Saturday, February 14, 2009

President Obama’s Very First Bill - Equal Pay for Equal Work – a Great Start.

In his very first week in office, President Obama signed his first bill into law- the Lilly Ledbetter Fair Pay Act, a law named for a woman who was a supervisor for 19 years at a Goodyear Tire and Rubber Company factory in Alabama.

Towards the end of her retirement from Goodyear, Ms. Ledbetter discovered that she was being paid less than her male colleagues. She sued the company for pay discrimination. The case ultimately made its way to the United States Supreme Court, which dismissed it, ruling that Ms. Ledbetter should have filed her suit within 180 days of the date that Goodyear first paid her less than her male colleagues. Congress then attempted to pass a law to overturn that decision. Former President Bush, however, opposed the bill contending it would encourage lawsuits. The new Congress, however, passed the bill and President Obama signed it into law. The law restarts the 6-month statute of limitation each time the worker receives a paycheck.

In signing the bill, President Obama said: “It is fitting that with the very first bill I sign — the Lilly Ledbetter Fair Pay Act — we are upholding one of this nation’s first principles: that we are all created equal and each deserve a chance to pursue our own version of happiness.”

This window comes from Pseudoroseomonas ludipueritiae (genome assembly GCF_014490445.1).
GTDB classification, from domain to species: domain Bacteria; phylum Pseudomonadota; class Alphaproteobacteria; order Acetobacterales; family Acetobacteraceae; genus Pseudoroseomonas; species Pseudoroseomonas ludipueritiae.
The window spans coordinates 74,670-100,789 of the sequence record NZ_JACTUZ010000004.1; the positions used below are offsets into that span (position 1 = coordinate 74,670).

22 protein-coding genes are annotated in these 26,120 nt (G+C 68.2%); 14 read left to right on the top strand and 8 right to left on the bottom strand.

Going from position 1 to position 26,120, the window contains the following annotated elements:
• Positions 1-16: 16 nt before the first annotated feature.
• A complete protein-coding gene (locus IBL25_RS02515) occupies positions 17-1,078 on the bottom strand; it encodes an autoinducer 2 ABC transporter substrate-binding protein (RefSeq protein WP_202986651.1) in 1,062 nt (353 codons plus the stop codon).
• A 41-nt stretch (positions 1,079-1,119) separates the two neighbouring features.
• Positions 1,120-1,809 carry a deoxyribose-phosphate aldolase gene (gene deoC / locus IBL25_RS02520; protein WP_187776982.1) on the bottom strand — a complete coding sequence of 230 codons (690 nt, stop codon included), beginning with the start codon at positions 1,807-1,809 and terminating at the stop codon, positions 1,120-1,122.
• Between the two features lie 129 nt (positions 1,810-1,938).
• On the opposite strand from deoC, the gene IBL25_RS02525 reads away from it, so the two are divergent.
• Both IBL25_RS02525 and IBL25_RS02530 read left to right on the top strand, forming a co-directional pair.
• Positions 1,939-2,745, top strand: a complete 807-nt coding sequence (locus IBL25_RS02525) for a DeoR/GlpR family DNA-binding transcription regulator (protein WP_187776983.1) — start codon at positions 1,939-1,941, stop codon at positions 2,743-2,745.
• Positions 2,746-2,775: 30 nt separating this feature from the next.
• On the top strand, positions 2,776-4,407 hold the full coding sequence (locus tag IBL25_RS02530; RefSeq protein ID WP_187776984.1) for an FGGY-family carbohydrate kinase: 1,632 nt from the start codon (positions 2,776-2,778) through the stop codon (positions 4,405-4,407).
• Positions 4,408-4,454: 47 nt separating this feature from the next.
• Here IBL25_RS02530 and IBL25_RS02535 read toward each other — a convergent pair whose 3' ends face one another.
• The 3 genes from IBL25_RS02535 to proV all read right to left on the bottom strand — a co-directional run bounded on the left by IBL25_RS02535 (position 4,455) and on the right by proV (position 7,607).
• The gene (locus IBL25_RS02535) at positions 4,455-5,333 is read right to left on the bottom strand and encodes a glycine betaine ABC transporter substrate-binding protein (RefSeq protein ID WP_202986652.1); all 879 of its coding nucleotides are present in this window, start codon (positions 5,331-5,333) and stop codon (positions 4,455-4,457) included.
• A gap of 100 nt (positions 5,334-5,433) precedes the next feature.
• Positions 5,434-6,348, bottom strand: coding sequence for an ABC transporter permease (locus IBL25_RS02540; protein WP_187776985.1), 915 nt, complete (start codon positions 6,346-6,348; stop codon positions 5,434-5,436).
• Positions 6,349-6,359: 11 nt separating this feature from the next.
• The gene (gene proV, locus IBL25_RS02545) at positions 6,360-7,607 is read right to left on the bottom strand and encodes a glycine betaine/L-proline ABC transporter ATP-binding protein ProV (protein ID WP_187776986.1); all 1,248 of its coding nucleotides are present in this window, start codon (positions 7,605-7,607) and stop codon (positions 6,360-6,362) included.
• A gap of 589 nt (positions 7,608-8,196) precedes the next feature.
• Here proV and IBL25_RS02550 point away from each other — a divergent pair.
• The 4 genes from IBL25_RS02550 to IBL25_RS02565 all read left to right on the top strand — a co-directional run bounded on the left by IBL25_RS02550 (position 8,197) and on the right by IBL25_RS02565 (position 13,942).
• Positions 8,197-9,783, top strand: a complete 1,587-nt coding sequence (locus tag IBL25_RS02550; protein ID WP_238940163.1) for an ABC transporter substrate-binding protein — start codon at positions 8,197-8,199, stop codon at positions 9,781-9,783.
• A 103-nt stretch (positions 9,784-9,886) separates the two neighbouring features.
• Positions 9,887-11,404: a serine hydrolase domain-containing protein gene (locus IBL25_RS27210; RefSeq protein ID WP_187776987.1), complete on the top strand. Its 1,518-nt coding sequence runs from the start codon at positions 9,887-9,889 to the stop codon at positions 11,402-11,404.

We applaud that the very first bill the President signs affords equal rights protection to women. It also shows the President’s firm commitment to a sound national employment policy. It makes no rational, practical or moral sense to discriminate against women by paying them less than men for the same work, and then barring pay disparity lawsuits altogether by imposing stringent requirements.

It is not entire clear as to why a law to prohibit pay disparity would encourage lawsuits. Had the employer not discriminated against women in the first place, there would be no need for lawsuits. And in any event, a law designed to encourage lawsuits is also designed to discourage discrimination. A law such as this may not entirely prevent wage discrimination, but it will certainly encourage employers to pay its employees equally.